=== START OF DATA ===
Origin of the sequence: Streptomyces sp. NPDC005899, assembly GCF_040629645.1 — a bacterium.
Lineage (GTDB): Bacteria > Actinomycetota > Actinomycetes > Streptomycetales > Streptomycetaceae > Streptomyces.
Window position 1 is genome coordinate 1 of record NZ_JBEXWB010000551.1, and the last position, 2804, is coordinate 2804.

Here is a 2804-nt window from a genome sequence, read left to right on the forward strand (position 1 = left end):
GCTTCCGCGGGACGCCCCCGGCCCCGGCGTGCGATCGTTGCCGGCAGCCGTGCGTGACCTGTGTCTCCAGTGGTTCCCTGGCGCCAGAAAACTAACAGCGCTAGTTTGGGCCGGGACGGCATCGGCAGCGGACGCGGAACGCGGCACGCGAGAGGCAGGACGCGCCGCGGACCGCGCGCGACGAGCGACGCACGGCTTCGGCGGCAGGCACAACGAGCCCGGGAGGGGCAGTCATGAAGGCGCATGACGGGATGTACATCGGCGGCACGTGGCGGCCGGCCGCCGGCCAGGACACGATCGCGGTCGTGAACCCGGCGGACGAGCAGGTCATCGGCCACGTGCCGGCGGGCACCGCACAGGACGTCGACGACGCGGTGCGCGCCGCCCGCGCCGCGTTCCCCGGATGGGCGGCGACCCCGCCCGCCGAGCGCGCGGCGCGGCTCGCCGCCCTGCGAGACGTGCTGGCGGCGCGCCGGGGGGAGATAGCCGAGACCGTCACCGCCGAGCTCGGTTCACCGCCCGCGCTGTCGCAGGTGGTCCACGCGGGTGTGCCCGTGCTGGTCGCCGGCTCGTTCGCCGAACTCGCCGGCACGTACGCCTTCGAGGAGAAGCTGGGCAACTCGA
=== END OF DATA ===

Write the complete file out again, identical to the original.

Origin of the sequence: Streptomyces sp. NPDC005899, assembly GCF_040629645.1 — a bacterium.
Lineage (GTDB): Bacteria > Actinomycetota > Actinomycetes > Streptomycetales > Streptomycetaceae > Streptomyces.
Window position 1 is genome coordinate 1 of record NZ_JBEXWB010000551.1, and the last position, 2804, is coordinate 2804.

Here is a 2804-nt window from a genome sequence, read left to right on the forward strand (position 1 = left end):
GCTTCCGCGGGACGCCCCCGGCCCCGGCGTGCGATCGTTGCCGGCAGCCGTGCGTGACCTGTGTCTCCAGTGGTTCCCTGGCGCCAGAAAACTAACAGCGCTAGTTTGGGCCGGGACGGCATCGGCAGCGGACGCGGAACGCGGCACGCGAGAGGCAGGACGCGCCGCGGACCGCGCGCGACGAGCGACGCACGGCTTCGGCGGCAGGCACAACGAGCCCGGGAGGGGCAGTCATGAAGGCGCATGACGGGATGTACATCGGCGGCACGTGGCGGCCGGCCGCCGGCCAGGACACGATCGCGGTCGTGAACCCGGCGGACGAGCAGGTCATCGGCCACGTGCCGGCGGGCACCGCACAGGACGTCGACGACGCGGTGCGCGCCGCCCGCGCCGCGTTCCCCGGATGGGCGGCGACCCCGCCCGCCGAGCGCGCGGCGCGGCTCGCCGCCCTGCGAGACGTGCTGGCGGCGCGCCGGGGGGAGATAGCCGAGACCGTCACCGCCGAGCTCGGTTCACCGCCCGCGCTGTCGCAGGTGGTCCACGCGGGTGTGCCCGTGCTGGTCGCCGGCTCGTTCGCCGAACTCGCCGGCACGTACGCCTTCGAGGAGAAGCTGGGCAACTCGA